Eye on Ecuador

Leadership can be hard to assess in politicians even, and sometimes especially, when they are in office. Presidents and prime ministers sometimes seem dwarfed by the magnitude of their role and the responsibilities that come with it. Still, President Rafael Correa of Ecuador is an interesting leader to watch. Shaped, he has said, by liberation theology and the social teachings of the Catholic Church, Correa, a practicing Catholic who calls himself a humanist and 21st-century socialist, has offered Ecuador bold reforms and a new social contract.

Correa is one of several leftist-leaning populist leaders in Latin America intent on carving out an independent path for their country. His decision to offer shelter to Julian Assange in Ecuador’s embassy in London in 2012 drew international attention to him. It also put him at odds with Britain, which at one point threatened to enter the embassy in violation of diplomatic protocol to remove Assange. More recently, Correa offered asylum to the whistle-blower Edward Snowden before backtracking after a call from Washington underscored that an important trade deal between Ecuador and the United States was up for renewal.


An economist who earned his Ph.D. at the University of Illinois, Correa became Ecuador’s economics and finance minister in 2005. When after four months he resigned, he was the most popular leader in the government because he refused to heed advice from the International Monetary Fund and championed Ecuador’s economic sovereignty. He won the presidency in 2006 promising economic relief for the poor and a “citizens’ revolution” that would increase citizen representation in decision making.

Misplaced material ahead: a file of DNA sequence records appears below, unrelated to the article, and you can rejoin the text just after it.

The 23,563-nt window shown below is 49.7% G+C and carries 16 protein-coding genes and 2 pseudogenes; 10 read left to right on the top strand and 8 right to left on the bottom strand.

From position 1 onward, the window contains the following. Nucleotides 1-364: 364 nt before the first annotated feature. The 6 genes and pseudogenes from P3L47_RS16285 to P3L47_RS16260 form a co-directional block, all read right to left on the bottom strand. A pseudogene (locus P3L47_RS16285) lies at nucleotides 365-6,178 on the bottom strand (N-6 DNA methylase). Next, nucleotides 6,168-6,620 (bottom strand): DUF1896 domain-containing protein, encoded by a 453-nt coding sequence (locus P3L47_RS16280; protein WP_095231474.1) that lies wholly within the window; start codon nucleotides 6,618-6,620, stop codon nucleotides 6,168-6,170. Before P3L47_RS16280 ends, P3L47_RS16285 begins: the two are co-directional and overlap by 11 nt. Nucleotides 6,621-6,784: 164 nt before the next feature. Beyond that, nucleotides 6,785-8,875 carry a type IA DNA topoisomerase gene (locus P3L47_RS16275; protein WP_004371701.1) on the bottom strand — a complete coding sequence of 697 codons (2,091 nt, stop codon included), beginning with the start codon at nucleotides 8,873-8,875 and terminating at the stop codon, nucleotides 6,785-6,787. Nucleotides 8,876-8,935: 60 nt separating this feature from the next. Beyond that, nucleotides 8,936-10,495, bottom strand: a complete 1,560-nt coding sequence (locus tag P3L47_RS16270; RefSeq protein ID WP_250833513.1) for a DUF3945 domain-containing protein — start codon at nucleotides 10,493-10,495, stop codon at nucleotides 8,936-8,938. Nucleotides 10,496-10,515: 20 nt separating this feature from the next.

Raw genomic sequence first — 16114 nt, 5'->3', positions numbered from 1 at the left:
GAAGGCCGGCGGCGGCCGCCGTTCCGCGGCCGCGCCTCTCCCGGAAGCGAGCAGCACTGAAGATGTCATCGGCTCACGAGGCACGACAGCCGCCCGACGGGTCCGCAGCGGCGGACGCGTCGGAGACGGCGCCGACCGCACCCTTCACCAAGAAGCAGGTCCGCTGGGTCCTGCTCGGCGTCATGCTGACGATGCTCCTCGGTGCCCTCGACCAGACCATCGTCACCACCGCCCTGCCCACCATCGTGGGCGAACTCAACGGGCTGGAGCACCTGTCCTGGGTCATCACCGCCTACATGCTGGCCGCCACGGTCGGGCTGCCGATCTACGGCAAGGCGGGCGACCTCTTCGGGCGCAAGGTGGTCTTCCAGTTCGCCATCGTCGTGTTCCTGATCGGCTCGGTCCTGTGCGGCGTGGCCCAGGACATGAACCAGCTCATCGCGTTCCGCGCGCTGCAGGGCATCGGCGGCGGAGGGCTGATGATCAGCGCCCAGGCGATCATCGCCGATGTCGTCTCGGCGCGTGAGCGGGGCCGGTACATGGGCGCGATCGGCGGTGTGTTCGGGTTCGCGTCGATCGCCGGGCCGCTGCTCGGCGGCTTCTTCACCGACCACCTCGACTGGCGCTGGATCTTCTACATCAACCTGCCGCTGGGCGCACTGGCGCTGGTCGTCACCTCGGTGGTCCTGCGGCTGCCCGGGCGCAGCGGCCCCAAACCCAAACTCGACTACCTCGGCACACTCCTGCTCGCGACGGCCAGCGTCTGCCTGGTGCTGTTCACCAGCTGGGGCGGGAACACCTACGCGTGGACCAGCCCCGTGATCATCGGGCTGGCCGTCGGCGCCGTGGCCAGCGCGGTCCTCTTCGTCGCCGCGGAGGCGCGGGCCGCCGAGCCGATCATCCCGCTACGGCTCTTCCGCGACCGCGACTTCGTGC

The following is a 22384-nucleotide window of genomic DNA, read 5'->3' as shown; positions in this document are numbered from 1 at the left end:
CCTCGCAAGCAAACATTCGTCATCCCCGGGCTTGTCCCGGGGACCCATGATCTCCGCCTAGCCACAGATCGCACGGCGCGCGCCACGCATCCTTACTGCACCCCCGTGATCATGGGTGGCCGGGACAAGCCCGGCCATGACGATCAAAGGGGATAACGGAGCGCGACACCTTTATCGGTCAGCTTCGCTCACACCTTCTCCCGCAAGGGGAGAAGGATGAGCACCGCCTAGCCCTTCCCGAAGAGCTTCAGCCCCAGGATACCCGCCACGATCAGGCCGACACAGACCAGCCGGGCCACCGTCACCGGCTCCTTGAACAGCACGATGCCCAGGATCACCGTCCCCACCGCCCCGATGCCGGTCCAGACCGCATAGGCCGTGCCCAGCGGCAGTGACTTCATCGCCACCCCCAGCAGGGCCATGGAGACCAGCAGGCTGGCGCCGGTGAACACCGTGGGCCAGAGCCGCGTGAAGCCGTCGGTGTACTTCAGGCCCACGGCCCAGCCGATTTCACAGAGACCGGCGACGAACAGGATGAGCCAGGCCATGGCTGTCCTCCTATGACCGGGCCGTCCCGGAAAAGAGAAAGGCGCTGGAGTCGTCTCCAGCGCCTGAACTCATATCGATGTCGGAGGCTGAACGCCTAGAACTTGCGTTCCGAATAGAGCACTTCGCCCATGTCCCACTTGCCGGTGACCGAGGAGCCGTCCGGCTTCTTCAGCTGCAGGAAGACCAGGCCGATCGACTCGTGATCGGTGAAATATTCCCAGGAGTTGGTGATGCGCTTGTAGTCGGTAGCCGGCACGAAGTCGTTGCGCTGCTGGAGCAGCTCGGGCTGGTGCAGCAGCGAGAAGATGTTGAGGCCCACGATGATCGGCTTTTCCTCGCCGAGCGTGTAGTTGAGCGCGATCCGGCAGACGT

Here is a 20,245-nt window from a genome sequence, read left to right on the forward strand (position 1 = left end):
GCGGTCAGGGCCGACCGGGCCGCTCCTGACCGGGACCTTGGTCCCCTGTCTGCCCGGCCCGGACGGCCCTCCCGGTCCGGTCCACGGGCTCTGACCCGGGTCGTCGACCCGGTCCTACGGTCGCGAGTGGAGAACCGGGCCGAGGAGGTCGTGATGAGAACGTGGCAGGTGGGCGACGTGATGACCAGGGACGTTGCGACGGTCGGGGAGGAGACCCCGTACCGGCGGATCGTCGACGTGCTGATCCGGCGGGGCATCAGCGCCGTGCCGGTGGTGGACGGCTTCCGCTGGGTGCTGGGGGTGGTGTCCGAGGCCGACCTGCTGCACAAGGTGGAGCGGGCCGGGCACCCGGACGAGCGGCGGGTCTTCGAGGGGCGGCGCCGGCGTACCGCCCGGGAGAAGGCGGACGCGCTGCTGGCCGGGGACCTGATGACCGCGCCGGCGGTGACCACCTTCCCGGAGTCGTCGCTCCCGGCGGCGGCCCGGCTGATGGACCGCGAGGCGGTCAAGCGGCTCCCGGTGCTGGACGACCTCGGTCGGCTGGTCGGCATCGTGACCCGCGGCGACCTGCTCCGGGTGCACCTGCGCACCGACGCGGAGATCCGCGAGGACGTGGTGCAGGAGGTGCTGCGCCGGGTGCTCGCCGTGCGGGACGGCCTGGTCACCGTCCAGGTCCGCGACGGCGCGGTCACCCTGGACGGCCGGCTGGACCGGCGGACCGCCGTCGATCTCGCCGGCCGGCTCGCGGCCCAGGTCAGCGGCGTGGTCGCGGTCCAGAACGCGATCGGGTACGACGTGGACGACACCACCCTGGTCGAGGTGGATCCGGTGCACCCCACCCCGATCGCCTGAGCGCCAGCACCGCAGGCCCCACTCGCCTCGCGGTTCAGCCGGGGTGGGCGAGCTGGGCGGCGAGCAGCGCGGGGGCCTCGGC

Correa has insisted that the rights of labor take precedence over capital. As president, he has raised wages, lowered interest rates, instituted a more progressive income tax, improved tax collection, added roads and greatly increased public investment and spending. One of his government’s most significant acts was to repudiate Ecuador’s public debt, then renegotiate on very favorable terms, saving the country billions of dollars and allowing it to triple the amount of money spent in the social sector on education, health and housing.

Not suprisingly, Correa credits his policies for Ecuador’s high growth rate, low unemployment and decline in poverty, but analysts say it is hard to disentangle cause from consequence. A boom in oil and commodity prices has helped Ecuador as well as other countries in the region; and throughout Latin America, poverty and inequality have been declining for the last decade among governments on both the right and the left. A recent report by the World Bank titled “Economic Mobility and the Rise of the Latin American Middle Class” notes that 50 million people in the continent escaped poverty during the last decade. Whereas the number of poor people used to be 2.5 times the size of the middle class, the poor and the middle class now account for roughly the same share of Latin America’s population. This 50 percent reduction in poverty, the study notes, is remarkable progress, the effect of economic growth throughout the region and declining levels of inequality in 12 of the 15 Latin American countries surveyed.

Correa’s biggest achievement may be providing Ecuador with political stability. His election in 2006 followed a turbulent decade in which Ecuador had seven presidents in 10 years. He was re-elected in 2013 by a large majority, the first Ecuadorian president to be re-elected in 30 years.